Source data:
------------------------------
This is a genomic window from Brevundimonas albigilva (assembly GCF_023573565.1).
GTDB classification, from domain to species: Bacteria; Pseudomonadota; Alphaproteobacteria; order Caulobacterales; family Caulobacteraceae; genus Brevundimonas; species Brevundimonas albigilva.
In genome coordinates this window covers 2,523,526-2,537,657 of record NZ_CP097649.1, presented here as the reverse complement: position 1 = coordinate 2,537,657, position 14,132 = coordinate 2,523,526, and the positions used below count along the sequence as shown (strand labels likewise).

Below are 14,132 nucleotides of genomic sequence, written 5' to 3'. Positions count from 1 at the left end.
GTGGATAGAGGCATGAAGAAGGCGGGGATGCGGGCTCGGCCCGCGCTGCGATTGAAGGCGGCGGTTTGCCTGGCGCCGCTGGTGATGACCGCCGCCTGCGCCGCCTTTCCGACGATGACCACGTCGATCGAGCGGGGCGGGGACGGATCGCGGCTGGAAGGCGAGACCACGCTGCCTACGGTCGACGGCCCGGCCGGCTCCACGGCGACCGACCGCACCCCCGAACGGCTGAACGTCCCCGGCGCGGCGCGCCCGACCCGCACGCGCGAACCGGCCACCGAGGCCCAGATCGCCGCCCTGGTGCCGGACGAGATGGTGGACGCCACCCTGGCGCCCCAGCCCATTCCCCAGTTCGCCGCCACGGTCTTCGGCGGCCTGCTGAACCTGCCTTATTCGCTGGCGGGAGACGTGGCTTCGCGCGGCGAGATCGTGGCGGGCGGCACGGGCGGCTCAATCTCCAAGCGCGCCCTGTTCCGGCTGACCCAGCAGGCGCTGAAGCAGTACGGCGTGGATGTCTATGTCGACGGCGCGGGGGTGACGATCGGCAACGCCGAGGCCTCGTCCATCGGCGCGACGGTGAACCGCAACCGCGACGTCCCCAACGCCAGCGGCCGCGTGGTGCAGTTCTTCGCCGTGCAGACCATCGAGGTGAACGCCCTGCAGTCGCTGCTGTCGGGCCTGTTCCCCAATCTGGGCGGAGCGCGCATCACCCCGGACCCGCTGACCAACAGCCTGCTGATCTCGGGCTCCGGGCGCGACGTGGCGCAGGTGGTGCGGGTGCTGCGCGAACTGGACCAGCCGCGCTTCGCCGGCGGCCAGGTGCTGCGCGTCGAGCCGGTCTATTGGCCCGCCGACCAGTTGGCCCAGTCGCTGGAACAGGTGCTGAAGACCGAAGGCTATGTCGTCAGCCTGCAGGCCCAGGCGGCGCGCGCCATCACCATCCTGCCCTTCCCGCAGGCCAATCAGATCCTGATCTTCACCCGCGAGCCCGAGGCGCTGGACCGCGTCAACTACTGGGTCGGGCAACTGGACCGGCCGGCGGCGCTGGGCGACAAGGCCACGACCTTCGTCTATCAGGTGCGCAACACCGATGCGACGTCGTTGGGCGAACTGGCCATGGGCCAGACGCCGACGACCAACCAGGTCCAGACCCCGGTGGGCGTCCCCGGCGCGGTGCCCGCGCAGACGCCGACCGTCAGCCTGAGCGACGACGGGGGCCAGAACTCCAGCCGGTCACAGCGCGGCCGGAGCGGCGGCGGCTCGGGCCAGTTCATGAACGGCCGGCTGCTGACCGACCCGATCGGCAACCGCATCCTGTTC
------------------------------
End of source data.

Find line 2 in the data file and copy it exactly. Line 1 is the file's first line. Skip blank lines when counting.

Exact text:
GTDB classification, from domain to species: Bacteria; Pseudomonadota; Alphaproteobacteria; order Caulobacterales; family Caulobacteraceae; genus Brevundimonas; species Brevundimonas albigilva.